Physical addiction and emotional addiction may, at first, appear as though they are separate occurrences. Although we often consider the mind and body as different entities, the brain is a part of the body, and emotions are influenced by neurotransmitters from the brain. While one might be more pronounced than the other at any given time, ultimately the physical and emotional elements of addiction are inextricably linked.
When people make a comparison or distinction between the physical and emotional elements of an addiction, they may be referring to the withdrawal symptoms that are a part of the cycle of physical dependence. With substances like opiates and alcohol, long-term users can suffer severe withdrawal symptoms that manifest in the body as well as influence mood.
If unsupervised, this taxing withdrawal experience can push people suffering from addiction back into using drugs just to relieve these physical symptoms.
Other drugs like marijuana have far less intense withdrawal effects and symptoms; they are just not as physically addictive as other substances. However, just because some drugs don’t cause the stereotypical flu-like “opiate-withdrawal” symptoms doesn’t mean that physical symptoms don’t occur; they can and do.
Anxiety, depression, fatigue, issues with eating/appetite and sleep disturbances are just some of the withdrawal symptoms that can manifest from any drug withdrawal.
While all drugs cause some type of physical effect in the body that contributes to addiction and withdrawal, there are almost always underlying emotional causes that led to the addiction in the first place. While many people who use drugs begin taking them as a purely recreational pursuit, others do so in an attempt to self-medicate from uncomfortable, painful emotions that they would rather not feel.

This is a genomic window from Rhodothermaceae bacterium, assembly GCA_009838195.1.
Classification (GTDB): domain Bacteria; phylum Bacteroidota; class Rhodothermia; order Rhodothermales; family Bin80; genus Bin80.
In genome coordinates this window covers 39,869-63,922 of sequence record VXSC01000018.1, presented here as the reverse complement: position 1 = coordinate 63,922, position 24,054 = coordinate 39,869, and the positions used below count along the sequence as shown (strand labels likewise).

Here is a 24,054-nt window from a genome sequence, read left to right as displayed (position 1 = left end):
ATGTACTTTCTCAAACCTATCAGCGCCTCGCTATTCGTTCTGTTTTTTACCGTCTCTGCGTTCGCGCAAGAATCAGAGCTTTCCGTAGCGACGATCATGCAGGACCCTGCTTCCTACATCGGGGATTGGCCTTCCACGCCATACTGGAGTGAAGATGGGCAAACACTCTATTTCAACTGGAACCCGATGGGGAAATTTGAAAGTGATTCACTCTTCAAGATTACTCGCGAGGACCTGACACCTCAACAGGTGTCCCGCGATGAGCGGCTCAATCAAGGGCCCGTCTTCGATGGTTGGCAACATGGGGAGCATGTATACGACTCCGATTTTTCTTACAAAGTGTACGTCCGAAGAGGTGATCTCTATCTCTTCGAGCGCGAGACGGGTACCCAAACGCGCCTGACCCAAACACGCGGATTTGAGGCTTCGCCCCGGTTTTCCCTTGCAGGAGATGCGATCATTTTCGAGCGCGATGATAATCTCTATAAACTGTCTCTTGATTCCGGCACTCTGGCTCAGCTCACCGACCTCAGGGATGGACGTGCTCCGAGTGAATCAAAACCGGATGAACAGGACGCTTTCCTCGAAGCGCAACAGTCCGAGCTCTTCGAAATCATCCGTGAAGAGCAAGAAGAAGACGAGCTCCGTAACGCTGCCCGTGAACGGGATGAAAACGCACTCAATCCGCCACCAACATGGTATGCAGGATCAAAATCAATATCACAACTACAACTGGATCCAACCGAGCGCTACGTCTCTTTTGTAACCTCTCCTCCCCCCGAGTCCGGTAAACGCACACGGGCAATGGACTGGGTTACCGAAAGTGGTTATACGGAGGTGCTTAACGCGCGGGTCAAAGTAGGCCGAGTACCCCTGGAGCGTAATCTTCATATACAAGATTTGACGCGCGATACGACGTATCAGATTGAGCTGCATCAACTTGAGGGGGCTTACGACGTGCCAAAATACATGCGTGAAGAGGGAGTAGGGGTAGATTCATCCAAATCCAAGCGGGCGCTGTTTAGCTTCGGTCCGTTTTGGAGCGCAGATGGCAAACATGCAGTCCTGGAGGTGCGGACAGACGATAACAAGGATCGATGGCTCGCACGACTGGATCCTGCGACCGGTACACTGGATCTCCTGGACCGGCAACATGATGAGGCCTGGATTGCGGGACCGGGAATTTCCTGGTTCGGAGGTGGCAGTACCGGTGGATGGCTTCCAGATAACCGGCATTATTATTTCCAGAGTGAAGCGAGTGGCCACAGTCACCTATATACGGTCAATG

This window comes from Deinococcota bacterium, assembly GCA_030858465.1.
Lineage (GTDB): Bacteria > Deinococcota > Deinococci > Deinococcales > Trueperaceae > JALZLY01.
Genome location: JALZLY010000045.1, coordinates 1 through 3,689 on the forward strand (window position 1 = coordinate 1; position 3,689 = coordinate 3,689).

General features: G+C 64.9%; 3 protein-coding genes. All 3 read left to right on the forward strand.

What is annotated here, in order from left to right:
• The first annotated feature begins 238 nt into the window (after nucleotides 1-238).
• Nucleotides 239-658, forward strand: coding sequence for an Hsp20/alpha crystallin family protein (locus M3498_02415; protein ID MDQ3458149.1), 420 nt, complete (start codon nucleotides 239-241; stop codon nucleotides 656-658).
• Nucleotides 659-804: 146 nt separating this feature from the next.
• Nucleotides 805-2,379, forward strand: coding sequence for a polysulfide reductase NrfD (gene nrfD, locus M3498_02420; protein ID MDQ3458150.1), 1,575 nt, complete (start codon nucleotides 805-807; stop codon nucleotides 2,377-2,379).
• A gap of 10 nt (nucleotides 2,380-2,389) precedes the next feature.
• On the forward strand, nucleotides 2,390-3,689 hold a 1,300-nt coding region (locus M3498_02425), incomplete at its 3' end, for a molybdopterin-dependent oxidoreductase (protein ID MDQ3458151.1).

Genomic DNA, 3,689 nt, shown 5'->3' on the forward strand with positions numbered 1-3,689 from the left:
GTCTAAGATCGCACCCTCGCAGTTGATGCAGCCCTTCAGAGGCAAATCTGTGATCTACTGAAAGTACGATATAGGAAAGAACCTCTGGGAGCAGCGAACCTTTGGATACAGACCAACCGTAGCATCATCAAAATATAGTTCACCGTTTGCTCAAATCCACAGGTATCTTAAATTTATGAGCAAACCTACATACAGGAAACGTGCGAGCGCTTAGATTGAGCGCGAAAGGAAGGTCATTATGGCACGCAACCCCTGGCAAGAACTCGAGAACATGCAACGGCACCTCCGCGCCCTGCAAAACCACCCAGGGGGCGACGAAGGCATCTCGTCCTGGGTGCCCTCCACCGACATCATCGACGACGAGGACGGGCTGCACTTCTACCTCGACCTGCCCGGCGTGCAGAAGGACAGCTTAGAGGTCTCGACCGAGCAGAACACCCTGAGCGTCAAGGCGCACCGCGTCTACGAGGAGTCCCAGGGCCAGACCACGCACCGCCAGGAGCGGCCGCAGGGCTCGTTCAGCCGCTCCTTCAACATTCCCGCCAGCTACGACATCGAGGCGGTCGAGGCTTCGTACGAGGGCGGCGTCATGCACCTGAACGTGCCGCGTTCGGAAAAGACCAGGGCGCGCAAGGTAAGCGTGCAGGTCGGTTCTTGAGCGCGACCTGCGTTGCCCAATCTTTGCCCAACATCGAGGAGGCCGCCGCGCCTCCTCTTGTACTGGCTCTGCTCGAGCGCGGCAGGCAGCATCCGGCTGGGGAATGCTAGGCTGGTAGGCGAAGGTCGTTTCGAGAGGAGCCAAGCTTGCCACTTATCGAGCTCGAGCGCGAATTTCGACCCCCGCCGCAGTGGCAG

These emotions may be situated around a recent event in life (i.e. the death of a loved one, a personal crisis, financial issues, etc.) or they may be related to unresolved, unhealed traumas. In this way, the drug functions as a balm for painful emotions, allowing the user a brief respite from painful feelings.
The “high” that is experienced during drug use and abuse often has a strong emotional hold to match its physical counterpart. People can become as addicted to the positive emotions elicited by a drug as they do the physical sensations in the body. Ultimately, many people take drugs to feel good or to numb themselves.
The main feel-good neurotransmitters are dopamine, serotonin, and oxytocin. Drugs that amplify the production of these feel-good neurotransmitters tend to be the most addictive. For this reason, addiction tends to be comprised of both physical and emotional elements, although one may be stronger than the other at any given time.
The most successful rehab programs effectively address both the physical and emotional aspects of the addiction. While a supervised detox is crucial in helping to manage the acute physical symptoms of withdrawal, ultimately, the underlying emotional causes fueling the addiction must be addressed for long-term success.